Nina Immers' long comment mentions a number of areas where fragrances might pose health risks, including a number of articles from toxicologists, who's work, many of us in the trade are quite familiar with. No overview, analysis or critique of any of the content of any of these articles is presented. With respect, we can't find too much in the comment on that is specifically related to Angel perfume, but there is a statement that coumarin is hepatotoxic in mice because it is metabolised to  coumarin 3,4-epoxide (yes, agree!), and there is evidence that this metabolic route occurs in humans (oh really ??). Traditionally we regard the metabolism of coumarin to proceed in humans fairly exclusively via the relatively less risky 7-hyrdoxycoumarin route and not to involve coumarin 3,4-epoxide at all, so we would be interested to find out more about this specific claim.

Aside from this we can agree with Nina Immers that inhalation toxicity of aromatic materials per se has not been investigated as thoroughly or robustly as their dermatological properties, and Cropwatch has specifically made this point to the EU Cosmetics Commission. We can further agree that the link between asthma & inhalation of aromatic materials needs investigative prioritising, again a point made to the EU Cosmetics Commission, although we don't see any evidence that any expert body that we can readily identify.is capable of properly undertaking such a task. We believe it is the case that these points have been taken on board by the EU regulators. On the other hand, we believe it is a mistake to take an overly simplistic view of fragrance allergy as the cause of modern day ills presented by Nina Immers, now that advances in the understanding of genetic predisposition to allergy and other parameters (such as the contribution of dietary factors) are beginning to emerge. Further the benefit side of aromatics in the risk/benefit health equation is unaddressed by Nina Immers, which makes the presented views quite unbalanced.

Conclusion.

1. We await hard information on any substantiated proof of ocular damage from any ingredient(s) of Angel perfume.

2. As things stand, we may present a counter view to the FDA on coumarin toxicity, but only if the need arises.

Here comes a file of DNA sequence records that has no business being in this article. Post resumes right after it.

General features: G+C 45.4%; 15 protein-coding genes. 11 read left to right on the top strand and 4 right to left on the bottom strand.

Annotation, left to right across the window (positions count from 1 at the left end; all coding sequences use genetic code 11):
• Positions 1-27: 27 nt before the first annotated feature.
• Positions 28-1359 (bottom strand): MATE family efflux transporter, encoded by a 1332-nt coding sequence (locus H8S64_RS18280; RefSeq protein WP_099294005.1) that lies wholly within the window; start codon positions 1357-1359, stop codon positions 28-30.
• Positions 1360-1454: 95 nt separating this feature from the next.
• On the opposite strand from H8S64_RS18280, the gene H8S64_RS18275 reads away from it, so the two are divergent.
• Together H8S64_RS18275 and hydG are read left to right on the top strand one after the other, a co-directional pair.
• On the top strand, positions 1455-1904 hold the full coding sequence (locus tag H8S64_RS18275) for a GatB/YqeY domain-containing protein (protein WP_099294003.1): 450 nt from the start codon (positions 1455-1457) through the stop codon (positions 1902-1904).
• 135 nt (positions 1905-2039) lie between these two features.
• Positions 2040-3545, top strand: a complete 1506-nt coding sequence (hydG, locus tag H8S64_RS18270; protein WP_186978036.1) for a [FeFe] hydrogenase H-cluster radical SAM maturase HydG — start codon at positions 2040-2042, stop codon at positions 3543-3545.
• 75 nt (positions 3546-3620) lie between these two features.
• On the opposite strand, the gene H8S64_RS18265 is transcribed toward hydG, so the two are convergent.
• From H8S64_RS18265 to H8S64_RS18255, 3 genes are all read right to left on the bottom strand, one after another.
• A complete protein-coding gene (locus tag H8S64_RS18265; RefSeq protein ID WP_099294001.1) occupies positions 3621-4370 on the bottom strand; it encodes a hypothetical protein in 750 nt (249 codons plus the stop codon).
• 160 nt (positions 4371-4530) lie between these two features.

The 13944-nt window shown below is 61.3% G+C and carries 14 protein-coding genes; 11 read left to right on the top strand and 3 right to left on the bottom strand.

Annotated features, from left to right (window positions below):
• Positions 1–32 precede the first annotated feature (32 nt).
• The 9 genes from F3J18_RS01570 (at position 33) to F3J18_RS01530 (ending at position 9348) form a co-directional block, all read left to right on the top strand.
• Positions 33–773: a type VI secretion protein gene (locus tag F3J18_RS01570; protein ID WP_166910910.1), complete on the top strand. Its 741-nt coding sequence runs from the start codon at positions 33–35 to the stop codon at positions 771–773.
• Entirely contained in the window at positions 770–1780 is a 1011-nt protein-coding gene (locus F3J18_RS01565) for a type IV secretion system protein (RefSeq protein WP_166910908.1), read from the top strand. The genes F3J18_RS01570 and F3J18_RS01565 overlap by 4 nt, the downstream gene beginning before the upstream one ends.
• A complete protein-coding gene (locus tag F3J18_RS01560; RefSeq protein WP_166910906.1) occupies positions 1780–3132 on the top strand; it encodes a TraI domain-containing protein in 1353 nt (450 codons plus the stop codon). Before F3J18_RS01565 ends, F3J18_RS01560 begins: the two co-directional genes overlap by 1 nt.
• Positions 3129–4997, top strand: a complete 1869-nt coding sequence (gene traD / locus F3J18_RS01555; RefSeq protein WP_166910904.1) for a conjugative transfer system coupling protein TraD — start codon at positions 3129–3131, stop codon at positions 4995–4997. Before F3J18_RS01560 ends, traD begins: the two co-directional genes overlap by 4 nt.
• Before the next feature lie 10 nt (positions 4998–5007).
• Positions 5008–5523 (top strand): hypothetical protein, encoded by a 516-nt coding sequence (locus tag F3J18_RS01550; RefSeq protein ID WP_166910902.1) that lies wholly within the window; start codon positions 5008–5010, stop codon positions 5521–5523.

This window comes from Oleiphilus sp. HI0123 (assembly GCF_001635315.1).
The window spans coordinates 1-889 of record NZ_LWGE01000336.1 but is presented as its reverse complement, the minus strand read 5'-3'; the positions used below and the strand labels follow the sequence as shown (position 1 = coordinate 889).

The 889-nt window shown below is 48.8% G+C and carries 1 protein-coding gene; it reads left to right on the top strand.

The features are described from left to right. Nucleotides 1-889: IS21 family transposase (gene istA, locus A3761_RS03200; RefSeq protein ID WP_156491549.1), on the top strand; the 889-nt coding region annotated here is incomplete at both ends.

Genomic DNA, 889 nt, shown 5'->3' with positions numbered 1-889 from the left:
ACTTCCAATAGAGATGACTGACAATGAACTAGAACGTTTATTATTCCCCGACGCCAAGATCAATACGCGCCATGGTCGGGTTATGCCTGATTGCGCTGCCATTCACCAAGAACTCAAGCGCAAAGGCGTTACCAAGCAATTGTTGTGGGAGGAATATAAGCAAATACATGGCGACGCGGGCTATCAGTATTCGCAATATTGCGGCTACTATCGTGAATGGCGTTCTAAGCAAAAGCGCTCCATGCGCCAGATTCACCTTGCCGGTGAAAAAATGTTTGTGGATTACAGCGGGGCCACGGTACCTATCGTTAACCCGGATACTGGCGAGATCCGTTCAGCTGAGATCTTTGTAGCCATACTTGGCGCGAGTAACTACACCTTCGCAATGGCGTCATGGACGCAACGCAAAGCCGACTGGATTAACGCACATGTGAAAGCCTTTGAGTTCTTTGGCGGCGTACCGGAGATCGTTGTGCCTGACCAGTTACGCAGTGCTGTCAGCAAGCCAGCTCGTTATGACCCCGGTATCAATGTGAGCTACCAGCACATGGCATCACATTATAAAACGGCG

3. The authors of these pieces have done themselves few favours by presenting an unconvincing case which shows up their lack of understanding of toxicological matters as much as anything else. In Cropwatch's views the perfume industry frequently needs criticism, but is unlikely to be very bothered by the technical arguments presented in this particular attack. .

Tony Burfield

for Cropwatch

www.cropwatch.org

Posted by Tony Burfield on November 18, 2007 in Perfumery, Regulatory Issues, Safety/Toxicity | Permalink

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Comments

Great disussion...You could take the view that Angel by Thierry Mugler (Clarins) has the elements of a chypre fragrance....

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Posted by: perfume | Apr 10, 2011 11:41:47 PM

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Posted by: versace perfume | May 10, 2011 3:32:29 PM

I originally bought the Angel Perfume from a discount fragrances online store, and I actually really like it. http://fragrance-and-beyond.com I had no idea about all of this stuff that was going on. Thanks for educating me.

Posted by: Lyla Burns | May 24, 2012 9:45:36 AM

People need to know and be sure that when they are buying any type of cosmetic product that they will put on their body is as safe as can be. A good smelling fragrance is a powerful tool to grab attention of people and charm them with our fragrance.

Posted by: Fragrances | Oct 17, 2012 3:15:20 AM